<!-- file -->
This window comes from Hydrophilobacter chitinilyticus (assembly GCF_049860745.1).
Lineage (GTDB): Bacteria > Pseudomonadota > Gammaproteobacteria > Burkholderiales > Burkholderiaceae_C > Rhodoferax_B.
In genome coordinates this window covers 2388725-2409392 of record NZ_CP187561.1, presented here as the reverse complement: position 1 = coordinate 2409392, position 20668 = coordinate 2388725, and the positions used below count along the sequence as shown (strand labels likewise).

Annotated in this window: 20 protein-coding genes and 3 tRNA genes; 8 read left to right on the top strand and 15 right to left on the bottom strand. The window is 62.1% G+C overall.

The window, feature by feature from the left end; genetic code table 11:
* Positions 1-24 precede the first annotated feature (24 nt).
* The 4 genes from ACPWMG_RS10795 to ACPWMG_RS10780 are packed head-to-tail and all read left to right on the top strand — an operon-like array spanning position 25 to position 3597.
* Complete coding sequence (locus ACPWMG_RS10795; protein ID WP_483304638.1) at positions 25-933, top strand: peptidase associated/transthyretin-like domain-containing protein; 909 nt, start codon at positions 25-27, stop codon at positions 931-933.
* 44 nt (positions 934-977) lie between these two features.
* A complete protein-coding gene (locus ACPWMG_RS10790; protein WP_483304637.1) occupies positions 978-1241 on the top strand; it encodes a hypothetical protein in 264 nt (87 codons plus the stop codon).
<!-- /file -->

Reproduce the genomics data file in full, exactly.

This window comes from Hydrophilobacter chitinilyticus (assembly GCF_049860745.1).
Lineage (GTDB): Bacteria > Pseudomonadota > Gammaproteobacteria > Burkholderiales > Burkholderiaceae_C > Rhodoferax_B.
In genome coordinates this window covers 2388725-2409392 of record NZ_CP187561.1, presented here as the reverse complement: position 1 = coordinate 2409392, position 20668 = coordinate 2388725, and the positions used below count along the sequence as shown (strand labels likewise).

Annotated in this window: 20 protein-coding genes and 3 tRNA genes; 8 read left to right on the top strand and 15 right to left on the bottom strand. The window is 62.1% G+C overall.

The window, feature by feature from the left end; genetic code table 11:
* Positions 1-24 precede the first annotated feature (24 nt).
* The 4 genes from ACPWMG_RS10795 to ACPWMG_RS10780 are packed head-to-tail and all read left to right on the top strand — an operon-like array spanning position 25 to position 3597.
* Complete coding sequence (locus ACPWMG_RS10795; protein ID WP_483304638.1) at positions 25-933, top strand: peptidase associated/transthyretin-like domain-containing protein; 909 nt, start codon at positions 25-27, stop codon at positions 931-933.
* 44 nt (positions 934-977) lie between these two features.
* A complete protein-coding gene (locus ACPWMG_RS10790; protein WP_483304637.1) occupies positions 978-1241 on the top strand; it encodes a hypothetical protein in 264 nt (87 codons plus the stop codon).